fter 50 years and 22 films, one might suspect that James Bond had already used and reused every trick in his spy handbook. But critics across the globe are lauding 007's latest mission, Skyfall — which opens in the U.S. tomorrow — as more than just a great James Bond movie: They're calling it the greatest James Bond movie ever. (Watch a trailer for Skyfall below.) What makes this new entry stand apart from the 22 previous films in the franchise? Here, five reasons Skyfall beats out all the other Bond movies:
1. Daniel Craig gives his best-ever Bond performance
Craig earned praise for his icy performances as 007 in his first two Bond films, but in Skyfall, he's "even more comfortably settled" in the superspy's tuxedo, says Betsy Sharkey at The Los Angeles Times. Sean Connery kicked off the James Bond franchise by giving the character "a sly, wry elegance," and the actors that followed him emulated his performance. But Craig has made 007 his own, playing a character "angrier and more haunted by indecision" and who possesses great emotional depth under his stoic exterior. With Skyfall, Craig "has evolved into arguably the best Bond ever," says Charlie McCollum at the San Jose Mercury News.
2. Judy Dench's M character gets fleshed out
Though she has played MI6 boss M in every James Bond film since 1995's Goldeneye, Skyfall is the first in the series that "provides a role worthy of Judy Dench, one of the best actors of her generation," says Roger Ebert at the Chicago Sun-Times. Though the character has had a supporting role in previous films, Dench is "all but the co-star" of Skyfall, playing the British spy organization's troubled boss as a character "far more complex and sympathetic than we expect in this series."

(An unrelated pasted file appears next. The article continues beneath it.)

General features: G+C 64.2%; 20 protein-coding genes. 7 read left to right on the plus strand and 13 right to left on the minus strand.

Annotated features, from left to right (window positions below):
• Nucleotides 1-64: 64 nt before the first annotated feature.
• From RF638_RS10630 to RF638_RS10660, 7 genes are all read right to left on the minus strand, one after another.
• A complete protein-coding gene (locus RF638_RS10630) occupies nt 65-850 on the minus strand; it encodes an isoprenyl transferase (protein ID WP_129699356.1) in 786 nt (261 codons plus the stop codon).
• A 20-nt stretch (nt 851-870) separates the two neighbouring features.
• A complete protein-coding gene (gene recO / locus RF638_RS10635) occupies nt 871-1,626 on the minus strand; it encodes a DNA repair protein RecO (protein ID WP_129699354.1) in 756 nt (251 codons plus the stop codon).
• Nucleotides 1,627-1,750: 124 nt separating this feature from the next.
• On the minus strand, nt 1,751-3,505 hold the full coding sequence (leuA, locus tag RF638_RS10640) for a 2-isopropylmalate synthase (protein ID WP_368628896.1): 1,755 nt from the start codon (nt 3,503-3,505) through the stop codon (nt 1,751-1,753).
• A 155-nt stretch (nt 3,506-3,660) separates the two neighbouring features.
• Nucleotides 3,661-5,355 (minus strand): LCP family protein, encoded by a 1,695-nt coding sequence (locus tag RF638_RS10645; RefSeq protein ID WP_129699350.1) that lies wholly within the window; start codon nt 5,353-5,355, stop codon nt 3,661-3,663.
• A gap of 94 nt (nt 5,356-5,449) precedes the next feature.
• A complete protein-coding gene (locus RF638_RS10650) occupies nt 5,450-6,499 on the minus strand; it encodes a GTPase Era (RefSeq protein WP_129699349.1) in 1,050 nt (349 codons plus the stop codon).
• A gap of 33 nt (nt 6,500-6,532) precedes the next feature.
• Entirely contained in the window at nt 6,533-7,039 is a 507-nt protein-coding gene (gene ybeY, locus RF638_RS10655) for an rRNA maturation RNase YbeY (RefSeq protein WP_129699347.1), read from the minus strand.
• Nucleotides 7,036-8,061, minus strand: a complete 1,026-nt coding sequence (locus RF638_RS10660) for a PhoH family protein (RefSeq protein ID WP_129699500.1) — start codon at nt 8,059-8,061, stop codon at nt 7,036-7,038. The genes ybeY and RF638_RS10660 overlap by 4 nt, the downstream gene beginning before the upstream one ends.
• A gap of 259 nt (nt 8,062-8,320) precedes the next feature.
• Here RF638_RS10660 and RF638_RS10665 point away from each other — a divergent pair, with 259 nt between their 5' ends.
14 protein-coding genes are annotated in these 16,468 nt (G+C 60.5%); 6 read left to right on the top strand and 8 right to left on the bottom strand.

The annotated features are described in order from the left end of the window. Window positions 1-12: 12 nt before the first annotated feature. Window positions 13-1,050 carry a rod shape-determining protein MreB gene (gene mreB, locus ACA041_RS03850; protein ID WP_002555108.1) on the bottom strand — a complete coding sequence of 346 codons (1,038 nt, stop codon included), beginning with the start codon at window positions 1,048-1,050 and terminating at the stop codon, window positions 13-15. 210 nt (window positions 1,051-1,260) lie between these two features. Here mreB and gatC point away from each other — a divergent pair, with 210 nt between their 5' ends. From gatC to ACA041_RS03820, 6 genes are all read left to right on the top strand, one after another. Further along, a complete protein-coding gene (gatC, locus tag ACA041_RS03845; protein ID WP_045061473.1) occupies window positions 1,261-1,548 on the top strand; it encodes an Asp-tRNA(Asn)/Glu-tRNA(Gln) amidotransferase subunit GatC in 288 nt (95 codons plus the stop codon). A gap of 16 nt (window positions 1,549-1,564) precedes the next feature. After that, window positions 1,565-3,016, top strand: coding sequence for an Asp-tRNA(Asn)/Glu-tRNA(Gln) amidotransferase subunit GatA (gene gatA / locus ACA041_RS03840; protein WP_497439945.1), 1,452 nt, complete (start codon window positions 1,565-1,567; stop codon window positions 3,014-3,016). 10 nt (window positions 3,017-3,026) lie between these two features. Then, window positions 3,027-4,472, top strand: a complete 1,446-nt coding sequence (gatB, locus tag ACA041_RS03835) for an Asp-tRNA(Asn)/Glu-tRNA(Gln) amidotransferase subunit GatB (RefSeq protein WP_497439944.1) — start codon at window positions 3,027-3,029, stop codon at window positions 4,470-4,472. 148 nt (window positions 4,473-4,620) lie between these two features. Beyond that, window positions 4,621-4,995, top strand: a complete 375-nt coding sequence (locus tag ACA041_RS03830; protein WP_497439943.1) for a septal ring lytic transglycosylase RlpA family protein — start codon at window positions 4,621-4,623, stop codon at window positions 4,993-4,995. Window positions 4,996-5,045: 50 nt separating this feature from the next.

3. Javier Bardem is perfectly cast as the villain
The protagonists are terrific, agrees Keith Phipps at The AV Club, but Skyfall is also smart enough to give Bond a worthy antagonist in Javier Bardem, playing Silva, "a sociopath who could have long conversations with Hannibal Lecter and Heath Ledger's Joker." Bardem's villainous ex-agent "doubles as a dark reflection of what Bond might have, and might still, become." Bardem's Silva is "the best movie villain since, well, Bardem in No Country For Old Men," says Chris Vognar at the Dallas Morning News.
4. Skyfall goes back to the 007 franchise's roots
Departing from the premises behind newer action movie franchises like the Mission: Impossible or Bourne movies, the creative team behind Skyfall has "smartly reset the Bond clock all the way back to 1963, before the wild gadgets and ever-more-improbably plots took over," says Stephen Whitty at the New Jersey Star-Ledger. With Skyfall, the Bond series is letting other spy franchises have the "truly outrageous" stunts and gadgets and embracing its characters — pointing 007 in a direction simultaneously "new to young fans and as old as From Russia With Love."
5. And it embraces the modern era
Skyfall may take pains to pay homage to a bygone era of 007 films, but it also feels "more seriously connected to real-world concerns than any previous entry," says Todd McCarthy at The Hollywood Reporter. The Bond series has transitioned away from the "colorful megalomaniacal villains" of its old films and into "the vexing world of shadowy terrorists and cyber warfare." By embracing the contemporary, the long-in-the-tooth franchise has never felt so cutting-edge.
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